Quote:
... invest in electrical tape ...
You generally don't need electrical tape -- unless bare wire sticks out from the wire nut, and is visible in a broadside view, which is not all that unusual given that it takes a reasonable length of wire to accomplish twisting with.

Quote:
... looks like 2x Romex ...
Only one of the cables should bring power from the breaker panel. The other is most likely a continuation to bring power to other places.

Quote:
...I ground it to the remaining neutral post on the fixture ...
No. Grounds and neutrals are kept separate in the various junction boxes at at light fixtures.

Some fixtures provide double gold hot screws and double silver neutral screws specifically to allow you to daisy chain on antoher light. Experts usually recommend pigtails instead. Also with both sets of wires connected directly to the fixture, it is harder to stuff that many stiff wires into the box and in some cases the terminals on the fixture are so flimsy that things start to get bent out of shape.
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Last edited by AllanJ; 01-16-2010 at 12:51 PM.
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Old 01-16-2010, 12:46 PM   #7
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Wiring 4 lights to 1 switch...Please help!


How do I connect the last /or end fixtures ("B" & "D" in diagram) in each run? -> Do I connect the black & neutral directly to the fixture posts, or do I use pigtails? Does it matter which post (out of the 2 posts per + & - sides) that you connect them to? Where does the ground wire get connected since there is no grounding screw and the fixture box is plastic?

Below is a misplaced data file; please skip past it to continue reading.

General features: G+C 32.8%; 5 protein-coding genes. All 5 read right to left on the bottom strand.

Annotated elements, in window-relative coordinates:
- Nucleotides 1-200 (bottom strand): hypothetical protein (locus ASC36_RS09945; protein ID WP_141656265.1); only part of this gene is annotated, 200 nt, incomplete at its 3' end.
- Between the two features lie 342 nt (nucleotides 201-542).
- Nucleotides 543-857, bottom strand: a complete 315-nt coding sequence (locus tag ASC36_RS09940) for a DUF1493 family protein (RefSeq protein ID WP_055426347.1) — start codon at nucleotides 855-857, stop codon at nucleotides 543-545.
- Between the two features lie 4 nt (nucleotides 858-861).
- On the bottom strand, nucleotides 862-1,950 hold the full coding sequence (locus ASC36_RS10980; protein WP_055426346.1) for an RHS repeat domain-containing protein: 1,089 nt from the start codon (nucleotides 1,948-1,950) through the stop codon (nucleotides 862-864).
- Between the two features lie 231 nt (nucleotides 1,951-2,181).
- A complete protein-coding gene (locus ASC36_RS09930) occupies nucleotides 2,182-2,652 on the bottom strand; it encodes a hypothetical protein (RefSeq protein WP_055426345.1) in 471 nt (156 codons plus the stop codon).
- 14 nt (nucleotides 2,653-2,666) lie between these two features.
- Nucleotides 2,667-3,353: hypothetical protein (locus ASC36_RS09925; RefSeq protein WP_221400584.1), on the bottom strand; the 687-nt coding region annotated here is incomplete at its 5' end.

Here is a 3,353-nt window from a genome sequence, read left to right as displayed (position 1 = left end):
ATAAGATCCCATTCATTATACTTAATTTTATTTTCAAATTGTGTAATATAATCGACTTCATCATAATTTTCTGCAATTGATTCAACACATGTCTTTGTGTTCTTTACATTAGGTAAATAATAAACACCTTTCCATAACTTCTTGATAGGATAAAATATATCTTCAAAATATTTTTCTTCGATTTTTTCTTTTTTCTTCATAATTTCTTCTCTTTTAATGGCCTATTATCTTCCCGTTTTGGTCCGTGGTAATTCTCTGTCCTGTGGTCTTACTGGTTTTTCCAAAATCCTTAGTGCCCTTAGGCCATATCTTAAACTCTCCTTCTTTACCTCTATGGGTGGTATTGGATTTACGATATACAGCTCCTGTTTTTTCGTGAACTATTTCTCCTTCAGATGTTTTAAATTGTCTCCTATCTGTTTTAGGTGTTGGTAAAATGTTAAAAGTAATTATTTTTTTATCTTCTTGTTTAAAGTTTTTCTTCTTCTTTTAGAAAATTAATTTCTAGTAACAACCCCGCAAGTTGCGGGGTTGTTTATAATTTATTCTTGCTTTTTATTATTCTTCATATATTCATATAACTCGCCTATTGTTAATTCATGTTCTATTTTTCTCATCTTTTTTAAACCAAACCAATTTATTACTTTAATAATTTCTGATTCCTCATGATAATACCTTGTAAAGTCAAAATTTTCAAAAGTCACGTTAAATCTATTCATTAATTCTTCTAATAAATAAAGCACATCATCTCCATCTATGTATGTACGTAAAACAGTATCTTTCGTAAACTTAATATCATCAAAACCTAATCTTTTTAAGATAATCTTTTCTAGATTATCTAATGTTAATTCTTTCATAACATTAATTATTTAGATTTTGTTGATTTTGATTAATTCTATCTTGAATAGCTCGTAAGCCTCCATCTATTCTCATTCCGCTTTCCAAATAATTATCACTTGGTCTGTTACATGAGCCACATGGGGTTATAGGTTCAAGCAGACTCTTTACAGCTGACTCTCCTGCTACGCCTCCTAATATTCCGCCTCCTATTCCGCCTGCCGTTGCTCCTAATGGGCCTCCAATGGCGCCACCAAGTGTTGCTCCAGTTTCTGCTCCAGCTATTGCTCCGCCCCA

You are not going to be connecting B&D together by any separate wire - you will connect your black to the gold and the white to the silver screw on the new light itself - think of the current - it's got to go IN, and then OUT - you don't need to add a 'runner' connecting the two end fixtures - only if you are trying to do a 3 way switch - that's a whole different story!

why isn't there a ground in the light? what do the directions say about that - it's fine not to ground at the fixture in some situations, but you have to make sure that you are grounded at some point - I would take a closer look at that junction box too - make sure those connections are good, may want to re-do them.
take pliers and twist your wires first - then put the twist cap on it - then tape - if you twist first - then you know you've got a good connection
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Old 01-16-2010, 12:49 PM   #8
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"You generally don't need electrical tape -- unless bare wire sticks out from the wire nut, and is visible in a broadside view, which is not all that unusual given that it takes a reasonable length of wire to accomplish twisting with."

never heard anyone say that - and why would there be bare wire in view - that's not safe no matter what - if you have the wires twisted prior to capping you need to snip the end if one is longer - just makes it a better connection and then it can be out of sight/out of mind with no worries
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Old 01-16-2010, 01:21 PM   #9